365 days a year, the Salvation Army’s Frontline Feeding program in Springfield serves meals to the homeless.
"We serve that lunch rain, sunshine or snow, pandemics, whatever," said Jeff Smith, a spokesman for the Salvation Army in Springfield. He says in more typical years, that program has provided a seated, hot lunch indoors. But once the pandemic struck, the organization had to figure out how to serve the meals while also staying safe and keeping in line with local ordinances.
So they quickly switched to lunches to-go, like a carry-out service.
"We'll do sandwiches or ready-to-eat foods in those lunches at times, but also there's times that we have food that you wouldn't expect to get 'to go.' And that's like green beans or macaroni and cheese," Smith said.
The Salvation Army normally serves lunch to an average of 135 people a day in Springfield, Smith said.
"There are some days it gets down to 80 and some days as much as 185. For the last fiscal year, ending this last September, our Frontline feeding program actually served 57,056 meals, and that's a lot of cooking," Smith said.
Over at Veterans Coming Home, a drop-in center for the homeless in central Springfield, hot meals are also served free of charge most days. Steven Negroni, who was staying at Victory Mission’s paid shelter, has come here for the meal.
"So if I don't eat here, I'm going to go home hungry. It's good to see today they have the chicken casserole for lunch," Negroni said.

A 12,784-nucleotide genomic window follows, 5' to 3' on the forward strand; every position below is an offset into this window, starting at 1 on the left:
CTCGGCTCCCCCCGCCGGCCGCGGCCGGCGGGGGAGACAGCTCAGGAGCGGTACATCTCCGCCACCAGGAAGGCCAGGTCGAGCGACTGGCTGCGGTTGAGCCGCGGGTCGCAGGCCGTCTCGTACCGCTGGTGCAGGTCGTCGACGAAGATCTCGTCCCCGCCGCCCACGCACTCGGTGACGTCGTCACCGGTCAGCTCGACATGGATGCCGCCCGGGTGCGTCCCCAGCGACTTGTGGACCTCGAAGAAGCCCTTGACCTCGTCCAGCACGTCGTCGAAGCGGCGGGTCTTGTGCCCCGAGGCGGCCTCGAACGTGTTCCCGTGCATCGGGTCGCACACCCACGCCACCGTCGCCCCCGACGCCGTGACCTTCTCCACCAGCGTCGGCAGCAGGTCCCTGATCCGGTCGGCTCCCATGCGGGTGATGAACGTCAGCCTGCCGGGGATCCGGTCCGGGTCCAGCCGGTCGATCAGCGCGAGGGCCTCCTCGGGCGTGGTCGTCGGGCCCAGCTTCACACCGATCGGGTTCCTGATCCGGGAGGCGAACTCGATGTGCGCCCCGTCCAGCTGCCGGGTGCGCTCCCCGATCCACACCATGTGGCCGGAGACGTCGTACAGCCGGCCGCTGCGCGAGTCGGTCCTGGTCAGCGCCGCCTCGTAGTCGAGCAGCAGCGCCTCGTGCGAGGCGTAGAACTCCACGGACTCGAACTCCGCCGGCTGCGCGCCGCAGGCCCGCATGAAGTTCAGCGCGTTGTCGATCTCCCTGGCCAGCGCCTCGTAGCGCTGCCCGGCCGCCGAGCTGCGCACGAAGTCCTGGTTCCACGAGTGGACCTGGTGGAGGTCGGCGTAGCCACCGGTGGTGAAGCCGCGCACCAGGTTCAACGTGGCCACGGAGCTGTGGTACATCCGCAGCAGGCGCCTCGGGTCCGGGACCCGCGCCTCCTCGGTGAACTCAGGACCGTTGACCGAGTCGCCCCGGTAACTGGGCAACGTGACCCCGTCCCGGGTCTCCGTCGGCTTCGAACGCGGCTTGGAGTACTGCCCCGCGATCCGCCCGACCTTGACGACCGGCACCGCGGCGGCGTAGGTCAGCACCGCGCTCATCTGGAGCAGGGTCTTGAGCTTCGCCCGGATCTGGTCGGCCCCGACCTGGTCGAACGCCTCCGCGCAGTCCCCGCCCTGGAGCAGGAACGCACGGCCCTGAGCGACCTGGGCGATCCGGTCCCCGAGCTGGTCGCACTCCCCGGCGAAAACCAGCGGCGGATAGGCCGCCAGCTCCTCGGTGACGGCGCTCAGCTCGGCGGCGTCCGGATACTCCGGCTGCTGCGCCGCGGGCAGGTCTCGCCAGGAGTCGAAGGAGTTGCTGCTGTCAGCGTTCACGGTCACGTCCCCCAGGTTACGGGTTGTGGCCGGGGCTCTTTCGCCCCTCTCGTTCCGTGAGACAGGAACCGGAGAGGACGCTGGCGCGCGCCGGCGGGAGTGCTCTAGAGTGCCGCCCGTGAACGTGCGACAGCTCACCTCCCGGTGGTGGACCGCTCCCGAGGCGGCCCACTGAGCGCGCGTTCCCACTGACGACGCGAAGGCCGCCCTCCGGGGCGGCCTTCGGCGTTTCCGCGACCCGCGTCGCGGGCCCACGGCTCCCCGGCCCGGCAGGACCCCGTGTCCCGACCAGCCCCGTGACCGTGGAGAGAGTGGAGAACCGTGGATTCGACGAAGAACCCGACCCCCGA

And over at Victory Mission, executive director Jason Hynson says the pandemic caused his organization to stop offering the free, nightly meals it used to provide as an outreach to unsheltered men. That was part of an effort to cut down on the spread of the coronavirus since shelters are considered high risk for potentially catastrophic outbreaks of COVID-19.
Hynson says he thinks that the mealtime fellowship or camaraderie that’s been lost due to the pandemic is among the most significant changes.
"I think that's the saddest thing, because that's really where conversation happens, let's gather for food and I think we've lost that relational capacity. So we're feeding people, but are we giving them what they need to be the best them," Hynson said.
And the pandemic has changed meals at Rare Breed, a Springfield resource and drop-in center for homeless teens and youth run by The Kitchen, Inc. Rare Breed provides a meal every weeknight evening.
Before the pandemic, those meals would have been served by the volunteers who had prepared them.
“And so normally, if it's a church group, they would come into the building and they would be able to offer that interaction and kind of love on the kids a little bit and that kind of a thing. And it's a hot meal and it's prepared and it's dished out cafeteria style right onto their plate. Obviously, we can't do it that way now,” said Kathy Westmoreland, the Youth Services Coordinator at Rare Breed.
The center resorted to brown-bag meals, she said, to keep everyone safe. More recently, volunteers have wanted to get more creative with donated meals.
“And so we've hit the point that as long as it is covered and individualized before it gets here whenever possible, then we'll give it out that way,” Westmoreland said.
Nationwide, homelessness, hunger, and malnutrition are intrinsically linked.
Statistics from the US Department of Agriculture, or USDA, show that even before the pandemic, more than 35 million Americans lived with food insecurity. And experts from Feeding America say that could rise by double digit percentages due to the pandemic.